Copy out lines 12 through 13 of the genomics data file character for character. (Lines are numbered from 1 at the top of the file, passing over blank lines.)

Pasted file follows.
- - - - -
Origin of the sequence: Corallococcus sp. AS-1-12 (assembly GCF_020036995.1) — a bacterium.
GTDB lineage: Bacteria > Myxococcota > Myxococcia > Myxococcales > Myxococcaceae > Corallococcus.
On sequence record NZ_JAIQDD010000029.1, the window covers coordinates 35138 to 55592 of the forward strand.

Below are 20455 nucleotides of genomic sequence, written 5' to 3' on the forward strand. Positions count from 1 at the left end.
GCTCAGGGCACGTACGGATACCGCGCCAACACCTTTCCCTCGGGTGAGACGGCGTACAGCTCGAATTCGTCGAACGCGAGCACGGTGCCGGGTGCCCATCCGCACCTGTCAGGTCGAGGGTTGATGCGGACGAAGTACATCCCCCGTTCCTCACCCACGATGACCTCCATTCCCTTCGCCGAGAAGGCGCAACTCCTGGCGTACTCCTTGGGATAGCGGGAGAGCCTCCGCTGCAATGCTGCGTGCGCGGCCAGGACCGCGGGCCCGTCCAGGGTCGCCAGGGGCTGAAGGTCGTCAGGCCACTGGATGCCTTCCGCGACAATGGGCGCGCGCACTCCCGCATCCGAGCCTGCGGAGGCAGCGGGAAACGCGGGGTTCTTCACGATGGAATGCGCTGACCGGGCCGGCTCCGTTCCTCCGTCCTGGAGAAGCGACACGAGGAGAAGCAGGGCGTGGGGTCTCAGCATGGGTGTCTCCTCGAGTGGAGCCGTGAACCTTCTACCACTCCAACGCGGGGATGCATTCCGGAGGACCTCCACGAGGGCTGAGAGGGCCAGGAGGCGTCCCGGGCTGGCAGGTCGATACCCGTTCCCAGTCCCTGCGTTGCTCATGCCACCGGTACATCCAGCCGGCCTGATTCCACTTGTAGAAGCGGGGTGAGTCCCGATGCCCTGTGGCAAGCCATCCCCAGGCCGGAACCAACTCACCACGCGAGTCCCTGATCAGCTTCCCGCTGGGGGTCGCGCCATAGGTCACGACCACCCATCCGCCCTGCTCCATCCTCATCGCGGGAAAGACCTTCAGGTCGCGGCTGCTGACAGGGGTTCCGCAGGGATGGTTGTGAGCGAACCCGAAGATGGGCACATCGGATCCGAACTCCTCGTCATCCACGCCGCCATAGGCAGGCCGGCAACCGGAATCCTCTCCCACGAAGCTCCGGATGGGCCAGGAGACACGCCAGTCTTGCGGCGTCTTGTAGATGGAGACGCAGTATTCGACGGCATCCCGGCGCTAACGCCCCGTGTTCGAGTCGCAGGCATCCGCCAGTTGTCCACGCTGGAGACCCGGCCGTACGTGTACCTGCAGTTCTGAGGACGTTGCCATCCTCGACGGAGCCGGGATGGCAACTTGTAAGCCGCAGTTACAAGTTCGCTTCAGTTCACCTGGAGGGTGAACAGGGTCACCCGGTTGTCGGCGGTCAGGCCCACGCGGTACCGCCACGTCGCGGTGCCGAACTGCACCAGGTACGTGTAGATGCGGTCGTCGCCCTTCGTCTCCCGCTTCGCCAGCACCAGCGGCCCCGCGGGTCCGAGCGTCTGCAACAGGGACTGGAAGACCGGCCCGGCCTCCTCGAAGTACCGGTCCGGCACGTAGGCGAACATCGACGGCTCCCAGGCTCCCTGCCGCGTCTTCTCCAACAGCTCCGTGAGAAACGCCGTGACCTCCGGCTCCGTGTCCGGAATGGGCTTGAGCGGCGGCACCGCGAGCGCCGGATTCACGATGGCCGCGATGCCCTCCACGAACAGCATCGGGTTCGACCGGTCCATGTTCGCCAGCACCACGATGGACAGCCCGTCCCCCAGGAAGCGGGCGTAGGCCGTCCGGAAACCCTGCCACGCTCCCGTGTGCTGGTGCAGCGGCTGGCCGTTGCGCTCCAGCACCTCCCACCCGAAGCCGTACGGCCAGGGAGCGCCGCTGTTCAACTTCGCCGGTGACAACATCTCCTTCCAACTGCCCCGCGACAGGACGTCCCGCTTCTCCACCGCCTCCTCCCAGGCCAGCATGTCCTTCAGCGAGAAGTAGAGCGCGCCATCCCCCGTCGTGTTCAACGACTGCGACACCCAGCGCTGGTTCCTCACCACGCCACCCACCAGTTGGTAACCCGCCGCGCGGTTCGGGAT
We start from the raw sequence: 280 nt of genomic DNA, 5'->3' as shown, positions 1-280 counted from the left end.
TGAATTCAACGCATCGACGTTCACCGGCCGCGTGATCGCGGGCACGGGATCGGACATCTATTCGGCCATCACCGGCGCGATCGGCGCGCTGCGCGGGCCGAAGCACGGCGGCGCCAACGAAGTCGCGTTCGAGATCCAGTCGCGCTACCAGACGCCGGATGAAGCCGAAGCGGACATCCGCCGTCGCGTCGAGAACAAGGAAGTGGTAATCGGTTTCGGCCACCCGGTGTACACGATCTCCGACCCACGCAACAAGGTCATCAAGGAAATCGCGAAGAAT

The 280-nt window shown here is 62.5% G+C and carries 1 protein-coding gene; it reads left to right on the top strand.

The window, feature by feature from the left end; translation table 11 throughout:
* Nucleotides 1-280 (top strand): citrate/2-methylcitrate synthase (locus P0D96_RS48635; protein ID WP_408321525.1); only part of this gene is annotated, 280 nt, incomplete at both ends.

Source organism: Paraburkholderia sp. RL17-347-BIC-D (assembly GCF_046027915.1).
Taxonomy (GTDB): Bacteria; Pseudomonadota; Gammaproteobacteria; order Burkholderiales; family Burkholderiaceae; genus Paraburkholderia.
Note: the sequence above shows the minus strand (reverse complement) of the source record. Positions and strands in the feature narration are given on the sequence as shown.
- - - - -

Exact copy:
Taxonomy (GTDB): Bacteria; Pseudomonadota; Gammaproteobacteria; order Burkholderiales; family Burkholderiaceae; genus Paraburkholderia.
Note: the sequence above shows the minus strand (reverse complement) of the source record. Positions and strands in the feature narration are given on the sequence as shown.